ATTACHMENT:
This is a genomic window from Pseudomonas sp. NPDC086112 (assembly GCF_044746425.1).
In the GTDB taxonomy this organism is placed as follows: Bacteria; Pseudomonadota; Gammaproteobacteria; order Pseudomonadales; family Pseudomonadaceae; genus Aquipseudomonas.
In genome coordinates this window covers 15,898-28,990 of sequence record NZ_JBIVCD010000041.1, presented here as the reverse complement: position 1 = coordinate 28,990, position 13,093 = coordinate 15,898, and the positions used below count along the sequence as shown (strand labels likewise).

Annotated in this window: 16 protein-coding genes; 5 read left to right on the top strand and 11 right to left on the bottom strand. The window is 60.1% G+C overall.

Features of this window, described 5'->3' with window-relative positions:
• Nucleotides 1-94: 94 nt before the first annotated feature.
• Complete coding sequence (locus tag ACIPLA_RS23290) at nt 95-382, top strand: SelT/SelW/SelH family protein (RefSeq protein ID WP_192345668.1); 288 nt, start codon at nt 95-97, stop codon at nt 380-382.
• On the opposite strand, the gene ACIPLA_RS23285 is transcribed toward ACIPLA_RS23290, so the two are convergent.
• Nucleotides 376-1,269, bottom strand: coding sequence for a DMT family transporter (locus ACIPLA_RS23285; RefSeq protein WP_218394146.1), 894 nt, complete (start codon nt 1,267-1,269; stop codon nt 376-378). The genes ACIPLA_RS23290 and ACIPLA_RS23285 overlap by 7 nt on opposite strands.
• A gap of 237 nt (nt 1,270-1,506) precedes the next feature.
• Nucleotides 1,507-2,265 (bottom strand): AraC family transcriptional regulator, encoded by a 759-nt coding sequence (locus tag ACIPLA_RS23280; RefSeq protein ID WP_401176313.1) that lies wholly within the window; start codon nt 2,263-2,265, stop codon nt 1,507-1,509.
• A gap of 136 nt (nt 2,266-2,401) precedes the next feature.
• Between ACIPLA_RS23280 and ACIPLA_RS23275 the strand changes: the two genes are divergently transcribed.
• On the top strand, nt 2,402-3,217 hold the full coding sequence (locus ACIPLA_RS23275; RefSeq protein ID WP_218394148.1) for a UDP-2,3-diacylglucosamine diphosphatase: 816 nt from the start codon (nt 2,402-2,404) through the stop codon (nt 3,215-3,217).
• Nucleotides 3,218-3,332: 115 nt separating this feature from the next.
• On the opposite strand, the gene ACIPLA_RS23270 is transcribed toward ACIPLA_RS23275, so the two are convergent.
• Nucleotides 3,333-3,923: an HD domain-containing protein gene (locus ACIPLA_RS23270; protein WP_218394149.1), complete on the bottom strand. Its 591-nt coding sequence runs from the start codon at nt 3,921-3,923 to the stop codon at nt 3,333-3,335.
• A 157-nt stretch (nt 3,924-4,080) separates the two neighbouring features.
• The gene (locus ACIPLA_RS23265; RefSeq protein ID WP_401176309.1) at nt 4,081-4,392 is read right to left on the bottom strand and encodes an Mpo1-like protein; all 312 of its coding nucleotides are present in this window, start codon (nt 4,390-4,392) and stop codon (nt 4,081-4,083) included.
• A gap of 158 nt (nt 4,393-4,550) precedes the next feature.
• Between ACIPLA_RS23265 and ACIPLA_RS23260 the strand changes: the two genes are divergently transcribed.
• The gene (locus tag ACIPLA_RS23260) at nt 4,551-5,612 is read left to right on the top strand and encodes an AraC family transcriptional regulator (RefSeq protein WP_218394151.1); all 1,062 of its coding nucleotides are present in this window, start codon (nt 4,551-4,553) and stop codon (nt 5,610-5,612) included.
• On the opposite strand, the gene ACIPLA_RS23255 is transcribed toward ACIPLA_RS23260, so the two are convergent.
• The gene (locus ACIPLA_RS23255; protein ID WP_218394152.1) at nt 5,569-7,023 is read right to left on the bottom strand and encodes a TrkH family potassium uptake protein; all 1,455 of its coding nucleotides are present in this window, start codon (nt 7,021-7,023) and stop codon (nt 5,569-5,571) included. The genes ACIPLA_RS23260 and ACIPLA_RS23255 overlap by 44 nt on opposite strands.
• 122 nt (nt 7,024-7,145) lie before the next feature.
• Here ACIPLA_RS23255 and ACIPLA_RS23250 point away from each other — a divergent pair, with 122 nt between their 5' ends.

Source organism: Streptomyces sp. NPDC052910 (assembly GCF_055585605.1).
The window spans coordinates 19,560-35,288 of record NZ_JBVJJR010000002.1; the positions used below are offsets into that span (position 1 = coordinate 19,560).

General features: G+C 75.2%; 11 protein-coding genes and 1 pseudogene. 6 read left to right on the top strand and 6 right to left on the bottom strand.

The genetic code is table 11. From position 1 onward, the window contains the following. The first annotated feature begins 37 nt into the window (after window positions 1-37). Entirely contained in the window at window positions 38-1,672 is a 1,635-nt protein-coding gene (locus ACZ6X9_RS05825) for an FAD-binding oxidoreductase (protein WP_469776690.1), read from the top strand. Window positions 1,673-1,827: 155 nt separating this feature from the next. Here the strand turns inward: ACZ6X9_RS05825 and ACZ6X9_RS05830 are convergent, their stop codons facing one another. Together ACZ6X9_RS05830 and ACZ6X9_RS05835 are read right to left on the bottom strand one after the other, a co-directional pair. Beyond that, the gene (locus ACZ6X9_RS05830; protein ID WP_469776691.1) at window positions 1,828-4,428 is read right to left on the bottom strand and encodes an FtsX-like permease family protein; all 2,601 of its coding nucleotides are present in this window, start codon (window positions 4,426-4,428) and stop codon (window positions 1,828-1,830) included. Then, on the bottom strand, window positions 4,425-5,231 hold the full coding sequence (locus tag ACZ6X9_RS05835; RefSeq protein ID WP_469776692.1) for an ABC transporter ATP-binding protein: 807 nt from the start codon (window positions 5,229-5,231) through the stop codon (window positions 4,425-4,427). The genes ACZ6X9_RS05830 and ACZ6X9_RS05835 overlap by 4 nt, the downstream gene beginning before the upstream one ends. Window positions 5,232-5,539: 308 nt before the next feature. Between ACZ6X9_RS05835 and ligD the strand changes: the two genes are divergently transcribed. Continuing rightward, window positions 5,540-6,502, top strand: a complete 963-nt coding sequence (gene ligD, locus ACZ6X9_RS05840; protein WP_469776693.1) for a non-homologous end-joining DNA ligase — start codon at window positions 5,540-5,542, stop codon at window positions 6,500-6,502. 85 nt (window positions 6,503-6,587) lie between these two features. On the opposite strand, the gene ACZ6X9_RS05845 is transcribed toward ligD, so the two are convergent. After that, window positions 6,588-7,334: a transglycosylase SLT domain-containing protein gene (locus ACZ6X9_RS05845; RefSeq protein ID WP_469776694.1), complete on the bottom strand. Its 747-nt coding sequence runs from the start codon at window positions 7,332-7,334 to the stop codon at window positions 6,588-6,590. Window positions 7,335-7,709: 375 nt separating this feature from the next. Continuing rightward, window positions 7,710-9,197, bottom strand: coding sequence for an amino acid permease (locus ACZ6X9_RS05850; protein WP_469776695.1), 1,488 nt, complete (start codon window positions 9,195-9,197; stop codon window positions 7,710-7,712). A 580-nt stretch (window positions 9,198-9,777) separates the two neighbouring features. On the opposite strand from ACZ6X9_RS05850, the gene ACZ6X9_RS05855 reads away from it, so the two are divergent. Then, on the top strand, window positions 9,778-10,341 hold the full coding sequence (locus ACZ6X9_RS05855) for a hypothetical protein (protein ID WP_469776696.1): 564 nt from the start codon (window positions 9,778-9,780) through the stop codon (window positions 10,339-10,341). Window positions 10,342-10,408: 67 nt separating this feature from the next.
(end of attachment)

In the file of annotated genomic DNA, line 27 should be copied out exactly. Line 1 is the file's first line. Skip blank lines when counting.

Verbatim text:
Source organism: Streptomyces sp. NPDC052910 (assembly GCF_055585605.1).